MUST BE ORIGINAL & PASS SAFE ASSIGN
Decision making and conflict resolution can consume a disproportionate amount of a manager’s time. Recognizing and preempting potential conflicts often proves to be the most effective resolution for them. Select one of the common causes of conflict from the list below and briefly explain your strategy for monitoring and resolving this problem.
A. Unresolved prior conflicts
B. Resource scarcity
C. Task interdependencies
D. Domain ambiguity
Would You Make the Same Decision?”
Include these items in your response:
Provide an example of a time when you made a decision regarding a work issue when procedures were not in place.
Explain the steps you took to address the issue. What could you have done differently, and why?
Note: Use information from your readings (Chapters 9 and 10) and/or other outside research to support your response.
Watch this video: Making Decisions VIDEO TRANSCRIPTION:
One of my colleagues has a phrase that I love. It’s, “Thoughts are nice, but actions matter.” In terms of leading the thinking, it’s really easy to get caught-up in all these great ideas we have, and all the changes we want to make, but when it comes time to make a decision, we freeze, because decisions are risky, and we’re afraid to make them. Sometimes you need that maxim to get you off the line, make the call, and move the organization forward.
If you have trouble making decisions and driving that organization to change, this maxim is going to be very important to you. I have had two maxims that I’ve used over the years that have helped me make decisions. The first is, “If you choose not to decide, “you still have made a choice.” It’s a lyric from a Rush song. The song is called “Freewill.” I remember the first time I heard it I was in high school, but those lyrics spoke to me.
They said, “Inaction is still an action.” I’ve carried that forward, and when I find times where I’m doing a lot of analysis, and saying, “I don’t want to make a decision right now,” it’s a reminder that I just made a decision. The decision I made was to wait. Many times in business in moving your organizations forward, waiting has a true cost. That maxim reminds me, “I need to make some decision now.” The second maxim that I’ve used to drive decisions is, “In case of doubt, attack.” It was a quote from General George S Patton.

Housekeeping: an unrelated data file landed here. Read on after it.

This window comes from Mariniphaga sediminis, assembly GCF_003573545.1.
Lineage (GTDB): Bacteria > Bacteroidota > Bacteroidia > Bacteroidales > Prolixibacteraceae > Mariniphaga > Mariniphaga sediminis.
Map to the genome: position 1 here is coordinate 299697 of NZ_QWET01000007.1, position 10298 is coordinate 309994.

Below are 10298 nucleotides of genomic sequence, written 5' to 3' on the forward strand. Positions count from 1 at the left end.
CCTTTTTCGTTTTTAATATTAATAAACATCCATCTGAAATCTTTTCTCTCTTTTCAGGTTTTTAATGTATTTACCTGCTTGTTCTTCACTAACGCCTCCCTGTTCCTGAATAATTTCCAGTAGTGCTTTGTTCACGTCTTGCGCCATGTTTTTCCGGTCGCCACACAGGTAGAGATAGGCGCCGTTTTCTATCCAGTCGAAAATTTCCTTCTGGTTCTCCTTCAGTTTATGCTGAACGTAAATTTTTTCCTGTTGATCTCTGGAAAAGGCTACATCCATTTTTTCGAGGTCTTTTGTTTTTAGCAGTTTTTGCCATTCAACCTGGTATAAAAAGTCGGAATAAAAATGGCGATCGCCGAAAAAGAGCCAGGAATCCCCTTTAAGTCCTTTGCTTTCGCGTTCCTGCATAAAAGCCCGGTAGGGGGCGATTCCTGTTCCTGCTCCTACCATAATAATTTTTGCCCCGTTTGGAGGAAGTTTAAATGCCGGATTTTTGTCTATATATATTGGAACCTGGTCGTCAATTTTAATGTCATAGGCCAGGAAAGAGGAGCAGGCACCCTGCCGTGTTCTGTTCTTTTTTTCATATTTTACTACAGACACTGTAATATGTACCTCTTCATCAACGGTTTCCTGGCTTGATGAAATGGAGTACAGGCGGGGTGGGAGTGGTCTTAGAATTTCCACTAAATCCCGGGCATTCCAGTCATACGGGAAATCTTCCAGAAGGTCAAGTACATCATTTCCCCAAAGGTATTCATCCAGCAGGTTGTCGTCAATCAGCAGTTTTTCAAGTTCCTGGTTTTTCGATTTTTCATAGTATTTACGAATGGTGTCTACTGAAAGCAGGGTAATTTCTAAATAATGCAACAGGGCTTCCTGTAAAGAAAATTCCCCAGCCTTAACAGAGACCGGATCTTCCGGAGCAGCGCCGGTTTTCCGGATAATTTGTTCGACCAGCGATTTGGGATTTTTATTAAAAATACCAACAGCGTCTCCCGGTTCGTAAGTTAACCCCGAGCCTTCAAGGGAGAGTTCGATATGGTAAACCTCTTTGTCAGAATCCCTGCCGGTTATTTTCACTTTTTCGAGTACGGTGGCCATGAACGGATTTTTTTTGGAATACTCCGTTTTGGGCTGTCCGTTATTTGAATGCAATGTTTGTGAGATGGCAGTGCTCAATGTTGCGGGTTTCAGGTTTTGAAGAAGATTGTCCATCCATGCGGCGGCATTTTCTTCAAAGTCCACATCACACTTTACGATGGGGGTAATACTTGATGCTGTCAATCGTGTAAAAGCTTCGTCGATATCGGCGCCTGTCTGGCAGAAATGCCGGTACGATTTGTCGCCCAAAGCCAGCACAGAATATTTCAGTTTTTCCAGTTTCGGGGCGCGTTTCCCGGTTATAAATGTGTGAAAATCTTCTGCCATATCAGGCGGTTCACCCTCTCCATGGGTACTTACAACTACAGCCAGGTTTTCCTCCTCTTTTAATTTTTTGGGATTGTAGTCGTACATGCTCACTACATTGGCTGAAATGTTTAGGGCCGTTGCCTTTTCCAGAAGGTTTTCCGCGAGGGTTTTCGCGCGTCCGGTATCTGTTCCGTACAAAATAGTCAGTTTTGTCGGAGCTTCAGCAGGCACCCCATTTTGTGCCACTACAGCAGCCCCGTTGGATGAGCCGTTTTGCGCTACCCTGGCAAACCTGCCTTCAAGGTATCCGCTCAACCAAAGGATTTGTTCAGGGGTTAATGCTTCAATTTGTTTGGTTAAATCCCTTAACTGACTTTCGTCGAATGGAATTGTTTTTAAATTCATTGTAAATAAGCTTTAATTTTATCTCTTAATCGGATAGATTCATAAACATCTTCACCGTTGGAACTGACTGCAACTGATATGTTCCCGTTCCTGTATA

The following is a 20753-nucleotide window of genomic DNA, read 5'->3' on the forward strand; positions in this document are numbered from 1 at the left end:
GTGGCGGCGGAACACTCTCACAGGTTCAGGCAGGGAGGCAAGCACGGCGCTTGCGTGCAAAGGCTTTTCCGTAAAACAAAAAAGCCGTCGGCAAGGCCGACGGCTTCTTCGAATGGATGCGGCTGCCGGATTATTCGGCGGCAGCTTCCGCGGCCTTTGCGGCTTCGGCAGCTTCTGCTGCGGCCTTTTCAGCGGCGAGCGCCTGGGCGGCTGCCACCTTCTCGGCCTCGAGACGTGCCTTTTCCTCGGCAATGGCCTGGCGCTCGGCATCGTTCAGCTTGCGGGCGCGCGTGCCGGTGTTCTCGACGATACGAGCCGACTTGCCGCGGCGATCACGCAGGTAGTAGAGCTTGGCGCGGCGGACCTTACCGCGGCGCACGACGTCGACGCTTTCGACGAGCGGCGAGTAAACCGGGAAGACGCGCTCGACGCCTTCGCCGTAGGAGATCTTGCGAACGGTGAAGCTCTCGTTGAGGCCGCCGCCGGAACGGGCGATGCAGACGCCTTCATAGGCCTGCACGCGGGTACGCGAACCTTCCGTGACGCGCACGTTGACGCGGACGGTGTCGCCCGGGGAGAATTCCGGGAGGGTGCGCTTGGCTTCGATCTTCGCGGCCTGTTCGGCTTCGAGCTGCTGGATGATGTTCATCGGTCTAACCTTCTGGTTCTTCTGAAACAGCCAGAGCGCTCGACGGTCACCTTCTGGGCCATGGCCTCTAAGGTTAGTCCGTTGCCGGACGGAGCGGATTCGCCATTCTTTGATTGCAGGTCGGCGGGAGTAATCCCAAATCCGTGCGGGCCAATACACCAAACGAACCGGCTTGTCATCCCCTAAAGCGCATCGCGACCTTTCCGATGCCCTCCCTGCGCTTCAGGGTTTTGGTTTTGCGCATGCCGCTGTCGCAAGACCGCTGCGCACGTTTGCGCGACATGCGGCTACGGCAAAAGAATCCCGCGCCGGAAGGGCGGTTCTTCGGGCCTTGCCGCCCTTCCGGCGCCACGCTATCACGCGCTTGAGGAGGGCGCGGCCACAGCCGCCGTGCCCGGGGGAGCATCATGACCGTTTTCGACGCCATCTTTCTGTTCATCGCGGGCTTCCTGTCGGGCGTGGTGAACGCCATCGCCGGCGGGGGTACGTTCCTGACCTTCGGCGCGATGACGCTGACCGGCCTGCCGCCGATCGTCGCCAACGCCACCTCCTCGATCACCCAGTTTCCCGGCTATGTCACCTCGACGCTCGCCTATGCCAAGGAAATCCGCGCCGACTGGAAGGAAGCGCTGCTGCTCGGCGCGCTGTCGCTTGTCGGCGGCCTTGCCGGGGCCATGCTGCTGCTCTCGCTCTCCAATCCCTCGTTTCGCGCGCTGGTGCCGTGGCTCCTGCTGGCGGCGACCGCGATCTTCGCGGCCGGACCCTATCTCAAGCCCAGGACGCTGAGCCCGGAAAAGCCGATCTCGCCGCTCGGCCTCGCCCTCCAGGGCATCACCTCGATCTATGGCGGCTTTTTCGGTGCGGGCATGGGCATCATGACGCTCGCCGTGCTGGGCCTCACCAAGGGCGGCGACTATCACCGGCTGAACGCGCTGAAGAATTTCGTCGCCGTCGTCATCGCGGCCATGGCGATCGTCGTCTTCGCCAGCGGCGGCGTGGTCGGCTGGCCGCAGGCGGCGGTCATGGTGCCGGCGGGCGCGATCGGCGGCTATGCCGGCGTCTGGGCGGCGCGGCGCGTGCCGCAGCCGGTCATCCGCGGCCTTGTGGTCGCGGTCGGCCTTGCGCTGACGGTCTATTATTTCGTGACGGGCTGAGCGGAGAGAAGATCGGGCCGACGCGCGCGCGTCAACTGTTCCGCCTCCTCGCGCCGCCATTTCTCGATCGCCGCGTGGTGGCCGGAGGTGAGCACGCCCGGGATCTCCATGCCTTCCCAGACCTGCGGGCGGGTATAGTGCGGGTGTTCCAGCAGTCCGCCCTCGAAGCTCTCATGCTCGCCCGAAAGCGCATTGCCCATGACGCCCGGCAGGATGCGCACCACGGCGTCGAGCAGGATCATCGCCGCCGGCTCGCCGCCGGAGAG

He is the Patron Saint of United States Army armor. Patton had a belief that you can’t just sit there, and if you’re not sure what to do, move forward. In terms of emotional resonance within the leadership maxim’s method, Patton has a special place in my heart. Patton went to West Point. I went to West Point. I used to walk past Patton’s statue every single day on my way to class. When I graduated, I was an Armor Officer.
I had a great deal of respect for General Patton and his leadership, and that mantra, that maxim of, “In case of doubt, attack,” reminds me during those times where I’m really not sure or I’m afraid to make this decision, “I need to do something.” As you think about your maxims for making a decision, moving beyond thought and into action, think about situations where somebody made a call and it was uncertain and ambiguous, but they had the courage to make the call.
They moved the organization forward, and good things happened. That story can be a good source of a maxim. Think about times that you’ve made a decision, when you didn’t have all the information, and you went with your gut and things worked out well. That can be another place that you can look for your maxim to server as that trigger to drive you to move forward. Once you have that maxim, you can then set that expectation with your team, that you want them to behave the same way.
Tell them, “In case of doubt, attack.” Members of my team know that maxim. They understand that’s what I expect of myself, as well as of them. It gives them permission and it encourages them to take action even if they’re not 100 percent what the outcome is going to be. Define that decision-making maxim, and then think about how you can apply it to situations where you’re not really sure, you’re a little afraid to decide, and that maxim will move you off the line and into action.
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